The line between truth and lies has become so murky in the debate over the award of the P781 million tender to Khato Civils that opponents of the project have now resorted to paltering.
The debate has entered the strategy of misleading by “telling the truth” which has become so pervasive in politics that psychologists have coined a term for it: paltering.
The narrative currently being paltered is that Water Utilities Corporation (WUC) put the cart before the horse by awarding the P 781 million water tender two months before cabinet approval.
The purveyors of paltering point out that while Cabinet was still debating the 100 km long transmission pipeline project at Masama well fields, a tender for the project at a cost of BWP 781 555 356.90 had already been awarded to Khato Civil.
The truth however is that although WUC adjudication Committee made a provisional award of the tender to Khato Civils on May 10 “subject to availability of funds”, the company was not appointed pending the decision of Cabinet on a funding proposal submitted by the parastatal.
Responding to The Sunday Standard queries, Permanent Secretary in the Ministry of Land Management, Water and Sanitation Services Bonolo Khumotaka confirmed that the funding proposal for the design and construction of 100 km transmission pipeline and associated works from Masana wellfields to Mmamashia water treatment plant was approved by Cabinet on 3rd July, two months after a provisional award was made to Khato Civils.
“Khumotaka said the project procurement was administered through open public tender. A provisional award of BWP 781 555 356.90 has been made to the lowest bidder pending approval of funding,” she said.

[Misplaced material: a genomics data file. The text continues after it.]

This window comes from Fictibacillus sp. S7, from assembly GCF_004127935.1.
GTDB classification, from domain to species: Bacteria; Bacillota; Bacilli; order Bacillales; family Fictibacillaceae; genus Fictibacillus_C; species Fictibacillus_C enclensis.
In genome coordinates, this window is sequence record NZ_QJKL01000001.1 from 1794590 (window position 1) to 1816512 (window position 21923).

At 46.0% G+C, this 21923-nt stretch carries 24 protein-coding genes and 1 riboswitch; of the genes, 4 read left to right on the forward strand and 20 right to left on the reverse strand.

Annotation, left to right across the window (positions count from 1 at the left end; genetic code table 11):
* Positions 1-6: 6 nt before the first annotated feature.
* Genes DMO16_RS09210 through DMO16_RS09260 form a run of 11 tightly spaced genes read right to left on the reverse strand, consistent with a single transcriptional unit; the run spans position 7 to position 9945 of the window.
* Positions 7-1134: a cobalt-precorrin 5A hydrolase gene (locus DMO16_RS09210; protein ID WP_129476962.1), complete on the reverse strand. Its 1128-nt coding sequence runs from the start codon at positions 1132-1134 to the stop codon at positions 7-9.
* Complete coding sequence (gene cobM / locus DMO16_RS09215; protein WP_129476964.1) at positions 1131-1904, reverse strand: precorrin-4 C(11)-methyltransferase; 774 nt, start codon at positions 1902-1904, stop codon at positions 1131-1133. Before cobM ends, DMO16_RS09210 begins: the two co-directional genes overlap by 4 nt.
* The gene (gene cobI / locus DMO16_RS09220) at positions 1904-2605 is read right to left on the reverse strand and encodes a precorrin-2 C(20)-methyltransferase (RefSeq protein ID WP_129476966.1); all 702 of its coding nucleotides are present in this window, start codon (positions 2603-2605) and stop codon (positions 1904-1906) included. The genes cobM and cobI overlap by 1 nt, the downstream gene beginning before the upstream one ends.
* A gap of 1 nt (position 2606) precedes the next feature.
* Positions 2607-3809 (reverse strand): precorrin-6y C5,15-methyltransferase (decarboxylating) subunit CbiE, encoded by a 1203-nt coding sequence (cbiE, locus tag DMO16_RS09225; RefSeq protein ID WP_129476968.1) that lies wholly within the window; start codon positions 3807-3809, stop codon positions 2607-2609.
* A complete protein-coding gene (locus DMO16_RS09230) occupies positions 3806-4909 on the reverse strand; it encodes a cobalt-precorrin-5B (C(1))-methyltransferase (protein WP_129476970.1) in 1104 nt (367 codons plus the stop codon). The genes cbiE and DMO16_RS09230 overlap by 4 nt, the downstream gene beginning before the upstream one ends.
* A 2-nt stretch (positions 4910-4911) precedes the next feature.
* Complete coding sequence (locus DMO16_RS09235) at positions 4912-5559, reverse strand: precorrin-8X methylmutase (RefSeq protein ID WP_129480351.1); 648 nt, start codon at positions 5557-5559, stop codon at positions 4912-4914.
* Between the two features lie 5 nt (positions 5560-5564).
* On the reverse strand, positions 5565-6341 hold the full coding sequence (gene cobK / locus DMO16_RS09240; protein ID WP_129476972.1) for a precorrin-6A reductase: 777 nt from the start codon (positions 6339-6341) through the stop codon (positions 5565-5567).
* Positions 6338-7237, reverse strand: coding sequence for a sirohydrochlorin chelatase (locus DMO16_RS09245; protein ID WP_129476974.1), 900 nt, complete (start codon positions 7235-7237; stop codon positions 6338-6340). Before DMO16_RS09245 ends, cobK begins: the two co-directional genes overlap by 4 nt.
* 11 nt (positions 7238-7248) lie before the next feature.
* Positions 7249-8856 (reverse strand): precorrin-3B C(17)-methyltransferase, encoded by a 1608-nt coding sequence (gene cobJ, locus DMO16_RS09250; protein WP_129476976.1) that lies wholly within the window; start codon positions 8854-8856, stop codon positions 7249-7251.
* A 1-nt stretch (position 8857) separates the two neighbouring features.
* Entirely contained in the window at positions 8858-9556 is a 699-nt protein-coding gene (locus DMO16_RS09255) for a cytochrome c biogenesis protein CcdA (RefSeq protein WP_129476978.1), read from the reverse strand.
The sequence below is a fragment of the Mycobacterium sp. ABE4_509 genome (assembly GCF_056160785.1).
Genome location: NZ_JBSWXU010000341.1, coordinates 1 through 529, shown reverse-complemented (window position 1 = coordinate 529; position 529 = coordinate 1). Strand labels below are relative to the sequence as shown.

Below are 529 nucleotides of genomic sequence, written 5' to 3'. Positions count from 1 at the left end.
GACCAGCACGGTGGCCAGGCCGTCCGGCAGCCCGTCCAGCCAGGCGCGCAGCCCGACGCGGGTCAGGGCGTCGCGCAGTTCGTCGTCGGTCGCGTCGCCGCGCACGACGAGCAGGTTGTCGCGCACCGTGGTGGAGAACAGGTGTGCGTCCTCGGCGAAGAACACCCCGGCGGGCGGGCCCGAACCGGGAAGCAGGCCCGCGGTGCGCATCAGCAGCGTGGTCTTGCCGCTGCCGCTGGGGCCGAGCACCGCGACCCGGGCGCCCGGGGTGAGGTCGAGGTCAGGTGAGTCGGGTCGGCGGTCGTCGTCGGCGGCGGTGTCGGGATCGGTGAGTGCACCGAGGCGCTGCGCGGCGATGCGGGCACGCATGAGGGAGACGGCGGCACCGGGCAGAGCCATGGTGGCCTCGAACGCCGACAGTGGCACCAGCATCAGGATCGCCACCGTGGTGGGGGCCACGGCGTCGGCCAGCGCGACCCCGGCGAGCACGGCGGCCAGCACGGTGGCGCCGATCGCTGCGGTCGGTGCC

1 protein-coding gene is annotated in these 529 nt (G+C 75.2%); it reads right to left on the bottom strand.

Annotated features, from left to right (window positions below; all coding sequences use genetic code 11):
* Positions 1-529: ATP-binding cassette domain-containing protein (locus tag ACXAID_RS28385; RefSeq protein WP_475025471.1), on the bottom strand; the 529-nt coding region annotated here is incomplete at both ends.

Khato civil was however only appointed to carry out the project late July after Cabinet had approved the WUC funding proposal.
Khumotaka said her Ministry considered the 100km pipeline for optimal use of Masama wellfields to minimize the water shortage in the Greater Gaborone area.
“The reprioritization of the NDP 11 project, together with budget is to utilize funds which were initially allocated for the Lobatse Water Master plan to construct the 100km Masama pipeline. It is worth noting that the Lobatse Water Master plan is reliant on the successful completion of either the NSC 2 or the Masama pipeline,” she said.
Khumotaka defended the decision to divert funds away from the Lobatse Water Master Plan saying “Government planning process provides flexibility at interim stages for projects re-prioritisation based on temporal exigencies.” “Taking into consideration the growing water challenges in the greater Gaborone, an immediate solution is required. Masama pipeline is practically the fastest to implement,” she said.
She added: “The utilization of the water from the Masama and Makhujwane wellfields was conceptualized in the 2006 NWMPR (National Water Master Plan)”, the water was planned to be utilized in the event Gaborone Dam water levels fall below 25% of capacity, this can no longer be the case as there has been increased water demand in Gaborone and greater Gaborone, resulting in water challenges around the Greater Gaborone area.”